NADIA MITSOPOULOS: And why can't we talk about it?

ED HUSIC: - and deal with her quite a bit particularly in terms of my portfolio and I have a lot of time for her. Look, I just think those types of things around tax from our perspective, from a government perspective when you're dealing with these things and the complexity, you need to do your homework, you need to line things up and you need to be able to take people with you, it's a longer term process. 

And I just think that, what makes it easier is if you have an Opposition that's constructive. The Coalition clearly isn't. Peter Dutton, in this case, wants to go to the trenches defending $3 million superannuation accounts. I never hear any Coalition politician ever back a pay increase for some of our lowest workers in the country and never apply vigour to improving their lot but Peter Dutton's making it a big case of fighting us on the superannuation changes and this comes to my substantive point, and to your question, about tax reform. You've really got to be conscious of the fact that you don't have a parliament that wants to have that broad-ranging discussion when you've got a Coalition acting the way it is. So it just changes the way you do things.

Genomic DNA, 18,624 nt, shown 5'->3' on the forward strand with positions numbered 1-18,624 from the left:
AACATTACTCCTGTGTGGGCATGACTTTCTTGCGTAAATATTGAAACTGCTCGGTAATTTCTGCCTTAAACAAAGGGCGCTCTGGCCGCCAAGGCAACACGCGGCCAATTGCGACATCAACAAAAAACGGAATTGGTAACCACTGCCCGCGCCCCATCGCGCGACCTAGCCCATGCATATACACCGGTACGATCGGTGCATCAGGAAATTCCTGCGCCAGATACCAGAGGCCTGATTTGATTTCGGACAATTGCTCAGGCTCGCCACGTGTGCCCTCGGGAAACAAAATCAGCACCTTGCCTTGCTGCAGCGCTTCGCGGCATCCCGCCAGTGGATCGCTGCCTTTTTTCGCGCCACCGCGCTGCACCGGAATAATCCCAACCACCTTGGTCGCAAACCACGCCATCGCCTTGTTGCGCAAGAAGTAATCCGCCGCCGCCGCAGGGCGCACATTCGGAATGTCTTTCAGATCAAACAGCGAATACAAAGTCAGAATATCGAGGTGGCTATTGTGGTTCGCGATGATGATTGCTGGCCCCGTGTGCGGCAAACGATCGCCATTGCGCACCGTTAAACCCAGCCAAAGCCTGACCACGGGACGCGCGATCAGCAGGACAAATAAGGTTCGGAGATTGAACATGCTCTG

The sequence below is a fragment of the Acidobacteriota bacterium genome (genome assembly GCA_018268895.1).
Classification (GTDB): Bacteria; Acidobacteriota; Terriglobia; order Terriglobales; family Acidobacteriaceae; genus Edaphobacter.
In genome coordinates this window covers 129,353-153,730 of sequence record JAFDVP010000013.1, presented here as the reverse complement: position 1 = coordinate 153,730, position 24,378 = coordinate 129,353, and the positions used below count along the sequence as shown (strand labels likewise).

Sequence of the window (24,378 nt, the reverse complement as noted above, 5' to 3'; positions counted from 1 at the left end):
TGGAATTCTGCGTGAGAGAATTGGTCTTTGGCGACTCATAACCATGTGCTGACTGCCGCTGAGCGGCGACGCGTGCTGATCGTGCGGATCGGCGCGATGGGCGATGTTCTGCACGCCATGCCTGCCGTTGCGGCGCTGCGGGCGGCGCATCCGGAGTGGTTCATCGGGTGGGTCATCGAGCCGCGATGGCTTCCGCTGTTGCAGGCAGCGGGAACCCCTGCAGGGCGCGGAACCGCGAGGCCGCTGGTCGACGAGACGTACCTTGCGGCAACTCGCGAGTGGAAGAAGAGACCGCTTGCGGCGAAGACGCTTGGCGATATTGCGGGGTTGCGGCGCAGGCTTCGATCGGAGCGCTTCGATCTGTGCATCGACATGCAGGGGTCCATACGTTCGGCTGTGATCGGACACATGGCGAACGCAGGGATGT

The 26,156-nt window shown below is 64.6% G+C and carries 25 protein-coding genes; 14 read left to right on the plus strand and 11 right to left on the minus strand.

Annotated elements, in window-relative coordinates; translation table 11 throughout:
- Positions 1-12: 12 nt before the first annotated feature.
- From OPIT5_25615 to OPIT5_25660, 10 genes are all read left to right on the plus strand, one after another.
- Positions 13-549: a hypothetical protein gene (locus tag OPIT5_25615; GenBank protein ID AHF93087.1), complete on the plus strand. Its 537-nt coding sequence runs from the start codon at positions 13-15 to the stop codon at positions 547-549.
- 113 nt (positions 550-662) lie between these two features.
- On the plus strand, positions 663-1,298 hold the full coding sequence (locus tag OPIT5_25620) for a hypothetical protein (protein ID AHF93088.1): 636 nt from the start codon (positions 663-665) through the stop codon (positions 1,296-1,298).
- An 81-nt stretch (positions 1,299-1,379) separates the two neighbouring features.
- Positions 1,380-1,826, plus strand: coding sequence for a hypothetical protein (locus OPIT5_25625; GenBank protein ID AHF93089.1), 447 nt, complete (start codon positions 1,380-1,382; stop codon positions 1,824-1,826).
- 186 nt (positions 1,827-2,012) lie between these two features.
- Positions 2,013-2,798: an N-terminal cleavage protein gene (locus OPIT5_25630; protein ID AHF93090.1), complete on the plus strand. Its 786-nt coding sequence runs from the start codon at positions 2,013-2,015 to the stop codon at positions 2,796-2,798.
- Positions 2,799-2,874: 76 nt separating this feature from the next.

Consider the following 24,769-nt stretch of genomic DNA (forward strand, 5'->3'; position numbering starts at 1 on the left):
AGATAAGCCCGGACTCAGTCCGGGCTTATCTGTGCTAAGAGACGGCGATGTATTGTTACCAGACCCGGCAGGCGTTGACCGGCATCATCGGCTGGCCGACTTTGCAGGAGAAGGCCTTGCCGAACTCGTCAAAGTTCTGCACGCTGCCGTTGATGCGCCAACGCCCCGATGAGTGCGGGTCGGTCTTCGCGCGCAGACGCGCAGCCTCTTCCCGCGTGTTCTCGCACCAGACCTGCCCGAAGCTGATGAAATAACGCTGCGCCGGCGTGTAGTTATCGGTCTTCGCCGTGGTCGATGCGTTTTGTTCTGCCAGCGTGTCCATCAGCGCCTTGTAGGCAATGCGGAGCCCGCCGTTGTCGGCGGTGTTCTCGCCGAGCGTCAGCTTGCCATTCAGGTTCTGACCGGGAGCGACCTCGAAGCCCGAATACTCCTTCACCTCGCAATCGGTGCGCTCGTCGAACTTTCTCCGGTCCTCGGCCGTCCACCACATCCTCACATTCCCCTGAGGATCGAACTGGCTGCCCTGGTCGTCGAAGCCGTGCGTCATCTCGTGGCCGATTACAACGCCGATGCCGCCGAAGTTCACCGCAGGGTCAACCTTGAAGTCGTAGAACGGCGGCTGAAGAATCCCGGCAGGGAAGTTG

NADIA MITSOPOULOS: You can initiate it, though. You keep talking about it.

ED HUSIC: Understood. Look, anything in that realm will be up to the Treasurer in terms of leading it. Tax is his territory. So as much as I know, I'm not really going to open the door because it goes counter to what I just said to you. I think you need to do your homework on that and get stuff lined up properly.

NADIA MITSOPOULOS: Ed Husic is my guest this morning, the Federal Minister for Industry and Science. You are in WA to talk up, I guess, our manufacturing capabilities and in your opinion piece in The West today are saying that we could be a manufacturing powerhouse. What are the opportunities here?